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“I learned a great deal about the difficulties inherent in trying to develop regional scale systems in the absence of any authoritative bodies operating at that level.” Andrew Weir ’08, working on a bicycle path and greenway system in South Shore near Boston, Massachusetts.
…about the human dimensions of design.
“It became clear that the garden had the potential to be more than just another aspect of the Parent-Child Development Center curriculum. Every design recommendation for this project was put through the lens of how it could build relationships, connecting kids to their parents, parents to the school, and the school with the community.” Kevin Adams ’08, working on a master plan for the Parent-Child Development Center, Turners Falls, Massachusetts.
“The project required us to think outside the box because it centered on an idea and goal with very few precedents. Being such a new topic, it helped me become more confident in my ability to present new concepts and to hold a dialogue about an idea that few people have considered. Working on the project I gained a new perspective thinking about how cemeteries might be evolving landscapes and places that people could return to and enjoy in life, and how we might have the kind of impact in death that we strive for in life.” Rachel Bechhoefer ’09, working on a plan for green burial at Mount Auburn Cemetery, Cambridge, Massachusetts.
“It was much easier to speculate about ecological functions than it was to understand whether revealing these processes in the ways we suggested would actually appeal to people’s sense of beauty and the sacred. Coming to understand how a site works, and could work, came to seem less like a boring obligation before the design real work got under way, and more like a process that reveals how a site is already charged with latent meanings and artistic possibility.” Katharine Gehron ’09, working on a plan for green burial at Mount Auburn Cemetery, Cambridge, Massachusetts.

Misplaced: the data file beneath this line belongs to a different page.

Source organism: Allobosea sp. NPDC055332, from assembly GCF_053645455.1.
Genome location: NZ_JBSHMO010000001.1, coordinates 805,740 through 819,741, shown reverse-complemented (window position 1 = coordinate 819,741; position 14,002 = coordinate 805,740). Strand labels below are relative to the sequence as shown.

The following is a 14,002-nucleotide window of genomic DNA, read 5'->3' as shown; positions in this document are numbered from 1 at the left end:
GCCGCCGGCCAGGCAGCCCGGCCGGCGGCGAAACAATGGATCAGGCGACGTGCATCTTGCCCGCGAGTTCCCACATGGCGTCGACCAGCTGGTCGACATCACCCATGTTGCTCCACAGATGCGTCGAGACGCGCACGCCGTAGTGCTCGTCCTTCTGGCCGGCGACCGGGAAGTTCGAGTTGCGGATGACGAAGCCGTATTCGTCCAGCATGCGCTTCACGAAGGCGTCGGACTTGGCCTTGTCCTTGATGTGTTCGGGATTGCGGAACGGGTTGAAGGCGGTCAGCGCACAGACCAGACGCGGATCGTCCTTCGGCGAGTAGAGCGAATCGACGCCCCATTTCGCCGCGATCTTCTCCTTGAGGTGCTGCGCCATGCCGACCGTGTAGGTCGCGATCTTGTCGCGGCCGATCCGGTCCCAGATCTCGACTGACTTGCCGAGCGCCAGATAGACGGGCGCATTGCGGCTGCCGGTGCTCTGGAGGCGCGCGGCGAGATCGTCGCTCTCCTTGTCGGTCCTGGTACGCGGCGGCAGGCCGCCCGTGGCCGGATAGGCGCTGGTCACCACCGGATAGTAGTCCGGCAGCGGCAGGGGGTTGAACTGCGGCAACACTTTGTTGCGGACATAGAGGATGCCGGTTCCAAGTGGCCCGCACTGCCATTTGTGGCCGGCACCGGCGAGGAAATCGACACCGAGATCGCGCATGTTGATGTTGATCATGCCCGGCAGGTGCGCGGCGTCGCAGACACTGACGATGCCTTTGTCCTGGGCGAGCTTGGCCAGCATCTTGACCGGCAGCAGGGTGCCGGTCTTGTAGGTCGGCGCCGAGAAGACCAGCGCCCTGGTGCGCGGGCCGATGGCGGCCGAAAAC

“Our clients sought a vision for vibrant Adirondack communities that married economic and environmental interests. When considering a region where 200,000 residents are scattered throughout approximately 6 million acres of land, producing one vision that speaks to all of its constituencies becomes quite a tall order. We finally decided that offering one vision would never suit. We provided strategies for economic growth, environmental protection and stewardship, and community building.” Liz Kushner ’08, working on the Adirondacks project “People in the Park: A Toolkit for Fostering Vibrant Adirondack Communities,” in the six-million-acre Adirondack State Park, New York.
“We prescribed alternatives to the ‘industrial lawn,’ along with interim management practices to reduce gasoline and chemical use; using swales, mulch, and understory plants to transform bare, eroded soil; and designing intensively planted community entrances. We designed outdoor spaces that residents would care about and therefore care for.” Randy Marks ’09, working on a landscape master plan for the Doverbrook condominiums, formerly part of Westover Air Force base in Chicopee, Massachusetts.